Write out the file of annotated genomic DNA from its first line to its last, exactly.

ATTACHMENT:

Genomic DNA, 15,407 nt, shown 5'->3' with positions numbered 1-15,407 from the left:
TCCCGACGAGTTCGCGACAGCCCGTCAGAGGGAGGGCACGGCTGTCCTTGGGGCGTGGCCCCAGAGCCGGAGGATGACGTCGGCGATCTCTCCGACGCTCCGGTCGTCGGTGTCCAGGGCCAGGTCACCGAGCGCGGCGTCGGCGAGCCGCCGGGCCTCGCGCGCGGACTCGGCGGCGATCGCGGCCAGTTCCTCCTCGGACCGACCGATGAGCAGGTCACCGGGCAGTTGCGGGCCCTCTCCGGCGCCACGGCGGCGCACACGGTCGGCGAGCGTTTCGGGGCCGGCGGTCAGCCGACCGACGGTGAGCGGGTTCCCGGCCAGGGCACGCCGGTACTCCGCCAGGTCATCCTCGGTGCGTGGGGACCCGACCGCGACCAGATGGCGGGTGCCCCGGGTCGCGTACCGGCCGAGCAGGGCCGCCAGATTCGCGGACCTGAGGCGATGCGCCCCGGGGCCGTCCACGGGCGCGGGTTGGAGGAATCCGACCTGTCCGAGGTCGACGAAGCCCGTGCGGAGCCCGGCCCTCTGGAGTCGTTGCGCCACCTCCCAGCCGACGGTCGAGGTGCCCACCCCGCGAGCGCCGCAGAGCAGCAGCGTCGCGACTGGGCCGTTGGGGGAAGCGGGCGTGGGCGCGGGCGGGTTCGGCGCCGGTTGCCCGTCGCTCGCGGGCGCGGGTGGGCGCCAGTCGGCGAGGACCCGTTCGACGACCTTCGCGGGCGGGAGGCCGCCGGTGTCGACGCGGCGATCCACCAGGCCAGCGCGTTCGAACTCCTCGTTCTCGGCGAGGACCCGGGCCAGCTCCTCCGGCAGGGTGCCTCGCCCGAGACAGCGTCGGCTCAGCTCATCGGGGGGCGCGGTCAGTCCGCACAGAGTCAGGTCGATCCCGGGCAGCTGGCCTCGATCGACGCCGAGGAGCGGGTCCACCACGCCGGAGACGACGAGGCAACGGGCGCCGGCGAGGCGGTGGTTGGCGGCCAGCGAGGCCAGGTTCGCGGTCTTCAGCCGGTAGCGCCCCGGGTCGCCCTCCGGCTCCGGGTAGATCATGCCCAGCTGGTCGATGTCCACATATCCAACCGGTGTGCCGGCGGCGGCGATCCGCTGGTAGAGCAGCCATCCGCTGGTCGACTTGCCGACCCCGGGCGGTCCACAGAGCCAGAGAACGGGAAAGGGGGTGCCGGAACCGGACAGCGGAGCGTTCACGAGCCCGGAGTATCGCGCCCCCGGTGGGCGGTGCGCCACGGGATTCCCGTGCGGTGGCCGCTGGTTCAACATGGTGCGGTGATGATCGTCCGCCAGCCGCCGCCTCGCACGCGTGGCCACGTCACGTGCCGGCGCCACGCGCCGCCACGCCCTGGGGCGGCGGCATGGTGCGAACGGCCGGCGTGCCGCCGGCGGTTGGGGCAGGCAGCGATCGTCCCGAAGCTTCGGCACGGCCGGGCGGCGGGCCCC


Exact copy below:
Genomic DNA, 15,407 nt, shown 5'->3' with positions numbered 1-15,407 from the left:
TCCCGACGAGTTCGCGACAGCCCGTCAGAGGGAGGGCACGGCTGTCCTTGGGGCGTGGCCCCAGAGCCGGAGGATGACGTCGGCGATCTCTCCGACGCTCCGGTCGTCGGTGTCCAGGGCCAGGTCACCGAGCGCGGCGTCGGCGAGCCGCCGGGCCTCGCGCGCGGACTCGGCGGCGATCGCGGCCAGTTCCTCCTCGGACCGACCGATGAGCAGGTCACCGGGCAGTTGCGGGCCCTCTCCGGCGCCACGGCGGCGCACACGGTCGGCGAGCGTTTCGGGGCCGGCGGTCAGCCGACCGACGGTGAGCGGGTTCCCGGCCAGGGCACGCCGGTACTCCGCCAGGTCATCCTCGGTGCGTGGGGACCCGACCGCGACCAGATGGCGGGTGCCCCGGGTCGCGTACCGGCCGAGCAGGGCCGCCAGATTCGCGGACCTGAGGCGATGCGCCCCGGGGCCGTCCACGGGCGCGGGTTGGAGGAATCCGACCTGTCCGAGGTCGACGAAGCCCGTGCGGAGCCCGGCCCTCTGGAGTCGTTGCGCCACCTCCCAGCCGACGGTCGAGGTGCCCACCCCGCGAGCGCCGCAGAGCAGCAGCGTCGCGACTGGGCCGTTGGGGGAAGCGGGCGTGGGCGCGGGCGGGTTCGGCGCCGGTTGCCCGTCGCTCGCGGGCGCGGGTGGGCGCCAGTCGGCGAGGACCCGTTCGACGACCTTCGCGGGCGGGAGGCCGCCGGTGTCGACGCGGCGATCCACCAGGCCAGCGCGTTCGAACTCCTCGTTCTCGGCGAGGACCCGGGCCAGCTCCTCCGGCAGGGTGCCTCGCCCGAGACAGCGTCGGCTCAGCTCATCGGGGGGCGCGGTCAGTCCGCACAGAGTCAGGTCGATCCCGGGCAGCTGGCCTCGATCGACGCCGAGGAGCGGGTCCACCACGCCGGAGACGACGAGGCAACGGGCGCCGGCGAGGCGGTGGTTGGCGGCCAGCGAGGCCAGGTTCGCGGTCTTCAGCCGGTAGCGCCCCGGGTCGCCCTCCGGCTCCGGGTAGATCATGCCCAGCTGGTCGATGTCCACATATCCAACCGGTGTGCCGGCGGCGGCGATCCGCTGGTAGAGCAGCCATCCGCTGGTCGACTTGCCGACCCCGGGCGGTCCACAGAGCCAGAGAACGGGAAAGGGGGTGCCGGAACCGGACAGCGGAGCGTTCACGAGCCCGGAGTATCGCGCCCCCGGTGGGCGGTGCGCCACGGGATTCCCGTGCGGTGGCCGCTGGTTCAACATGGTGCGGTGATGATCGTCCGCCAGCCGCCGCCTCGCACGCGTGGCCACGTCACGTGCCGGCGCCACGCGCCGCCACGCCCTGGGGCGGCGGCATGGTGCGAACGGCCGGCGTGCCGCCGGCGGTTGGGGCAGGCAGCGATCGTCCCGAAGCTTCGGCACGGCCGGGCGGCGGGCCCC